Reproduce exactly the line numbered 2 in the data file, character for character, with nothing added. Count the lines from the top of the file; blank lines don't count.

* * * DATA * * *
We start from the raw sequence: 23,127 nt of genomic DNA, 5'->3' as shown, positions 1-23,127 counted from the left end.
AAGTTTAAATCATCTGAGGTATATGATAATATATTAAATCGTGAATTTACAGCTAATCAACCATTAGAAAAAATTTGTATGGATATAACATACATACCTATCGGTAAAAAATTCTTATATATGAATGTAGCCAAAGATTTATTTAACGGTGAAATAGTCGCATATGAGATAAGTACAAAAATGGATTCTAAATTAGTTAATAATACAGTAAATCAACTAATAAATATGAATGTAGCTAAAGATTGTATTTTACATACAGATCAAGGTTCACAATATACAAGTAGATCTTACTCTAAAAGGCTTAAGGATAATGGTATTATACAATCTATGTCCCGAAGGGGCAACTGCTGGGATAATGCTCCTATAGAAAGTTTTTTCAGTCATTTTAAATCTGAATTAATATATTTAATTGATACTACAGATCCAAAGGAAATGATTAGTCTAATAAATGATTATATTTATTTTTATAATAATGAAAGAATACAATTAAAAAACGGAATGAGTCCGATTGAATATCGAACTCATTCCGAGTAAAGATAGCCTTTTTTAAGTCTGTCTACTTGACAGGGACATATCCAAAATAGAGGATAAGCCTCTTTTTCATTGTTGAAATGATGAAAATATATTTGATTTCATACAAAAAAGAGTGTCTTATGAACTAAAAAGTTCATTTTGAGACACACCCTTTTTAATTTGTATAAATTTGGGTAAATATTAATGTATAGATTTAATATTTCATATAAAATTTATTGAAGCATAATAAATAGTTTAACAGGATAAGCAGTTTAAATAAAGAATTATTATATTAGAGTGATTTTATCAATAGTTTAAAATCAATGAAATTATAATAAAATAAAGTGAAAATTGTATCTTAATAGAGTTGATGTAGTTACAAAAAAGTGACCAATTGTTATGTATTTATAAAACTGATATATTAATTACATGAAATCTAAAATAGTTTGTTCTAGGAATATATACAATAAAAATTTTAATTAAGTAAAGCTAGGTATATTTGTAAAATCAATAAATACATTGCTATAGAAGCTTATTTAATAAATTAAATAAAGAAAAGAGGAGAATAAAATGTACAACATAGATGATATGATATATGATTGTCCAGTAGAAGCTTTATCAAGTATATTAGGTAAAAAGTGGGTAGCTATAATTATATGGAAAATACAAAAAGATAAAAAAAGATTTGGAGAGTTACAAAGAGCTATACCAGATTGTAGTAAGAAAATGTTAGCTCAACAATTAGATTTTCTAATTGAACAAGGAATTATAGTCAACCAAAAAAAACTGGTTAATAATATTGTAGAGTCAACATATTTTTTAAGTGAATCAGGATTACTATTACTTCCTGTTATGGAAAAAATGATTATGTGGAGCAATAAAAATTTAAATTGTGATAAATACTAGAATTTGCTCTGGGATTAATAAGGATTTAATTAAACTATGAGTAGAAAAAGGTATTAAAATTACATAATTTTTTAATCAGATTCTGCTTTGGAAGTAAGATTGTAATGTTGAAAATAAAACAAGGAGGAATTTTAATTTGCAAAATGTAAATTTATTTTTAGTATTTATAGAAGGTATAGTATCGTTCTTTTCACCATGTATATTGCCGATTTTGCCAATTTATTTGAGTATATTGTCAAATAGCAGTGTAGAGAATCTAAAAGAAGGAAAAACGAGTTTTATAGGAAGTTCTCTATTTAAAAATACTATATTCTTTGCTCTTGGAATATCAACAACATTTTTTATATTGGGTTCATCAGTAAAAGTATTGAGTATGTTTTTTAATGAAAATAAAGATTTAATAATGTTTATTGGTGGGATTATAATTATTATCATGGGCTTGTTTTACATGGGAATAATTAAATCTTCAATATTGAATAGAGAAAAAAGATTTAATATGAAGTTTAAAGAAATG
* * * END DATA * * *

AAGTTTAAATCATCTGAGGTATATGATAATATATTAAATCGTGAATTTACAGCTAATCAACCATTAGAAAAAATTTGTATGGATATAACATACATACCTATCGGTAAAAAATTCTTATATATGAATGTAGCCAAAGATTTATTTAACGGTGAAATAGTCGCATATGAGATAAGTACAAAAATGGATTCTAAATTAGTTAATAATACAGTAAATCAACTAATAAATATGAATGTAGCTAAAGATTGTATTTTACATACAGATCAAGGTTCACAATATACAAGTAGATCTTACTCTAAAAGGCTTAAGGATAATGGTATTATACAATCTATGTCCCGAAGGGGCAACTGCTGGGATAATGCTCCTATAGAAAGTTTTTTCAGTCATTTTAAATCTGAATTAATATATTTAATTGATACTACAGATCCAAAGGAAATGATTAGTCTAATAAATGATTATATTTATTTTTATAATAATGAAAGAATACAATTAAAAAACGGAATGAGTCCGATTGAATATCGAACTCATTCCGAGTAAAGATAGCCTTTTTTAAGTCTGTCTACTTGACAGGGACATATCCAAAATAGAGGATAAGCCTCTTTTTCATTGTTGAAATGATGAAAATATATTTGATTTCATACAAAAAAGAGTGTCTTATGAACTAAAAAGTTCATTTTGAGACACACCCTTTTTAATTTGTATAAATTTGGGTAAATATTAATGTATAGATTTAATATTTCATATAAAATTTATTGAAGCATAATAAATAGTTTAACAGGATAAGCAGTTTAAATAAAGAATTATTATATTAGAGTGATTTTATCAATAGTTTAAAATCAATGAAATTATAATAAAATAAAGTGAAAATTGTATCTTAATAGAGTTGATGTAGTTACAAAAAAGTGACCAATTGTTATGTATTTATAAAACTGATATATTAATTACATGAAATCTAAAATAGTTTGTTCTAGGAATATATACAATAAAAATTTTAATTAAGTAAAGCTAGGTATATTTGTAAAATCAATAAATACATTGCTATAGAAGCTTATTTAATAAATTAAATAAAGAAAAGAGGAGAATAAAATGTACAACATAGATGATATGATATATGATTGTCCAGTAGAAGCTTTATCAAGTATATTAGGTAAAAAGTGGGTAGCTATAATTATATGGAAAATACAAAAAGATAAAAAAAGATTTGGAGAGTTACAAAGAGCTATACCAGATTGTAGTAAGAAAATGTTAGCTCAACAATTAGATTTTCTAATTGAACAAGGAATTATAGTCAACCAAAAAAAACTGGTTAATAATATTGTAGAGTCAACATATTTTTTAAGTGAATCAGGATTACTATTACTTCCTGTTATGGAAAAAATGATTATGTGGAGCAATAAAAATTTAAATTGTGATAAATACTAGAATTTGCTCTGGGATTAATAAGGATTTAATTAAACTATGAGTAGAAAAAGGTATTAAAATTACATAATTTTTTAATCAGATTCTGCTTTGGAAGTAAGATTGTAATGTTGAAAATAAAACAAGGAGGAATTTTAATTTGCAAAATGTAAATTTATTTTTAGTATTTATAGAAGGTATAGTATCGTTCTTTTCACCATGTATATTGCCGATTTTGCCAATTTATTTGAGTATATTGTCAAATAGCAGTGTAGAGAATCTAAAAGAAGGAAAAACGAGTTTTATAGGAAGTTCTCTATTTAAAAATACTATATTCTTTGCTCTTGGAATATCAACAACATTTTTTATATTGGGTTCATCAGTAAAAGTATTGAGTATGTTTTTTAATGAAAATAAAGATTTAATAATGTTTATTGGTGGGATTATAATTATTATCATGGGCTTGTTTTACATGGGAATAATTAAATCTTCAATATTGAATAGAGAAAAAAGATTTAATATGAAGTTTAAAGAAATG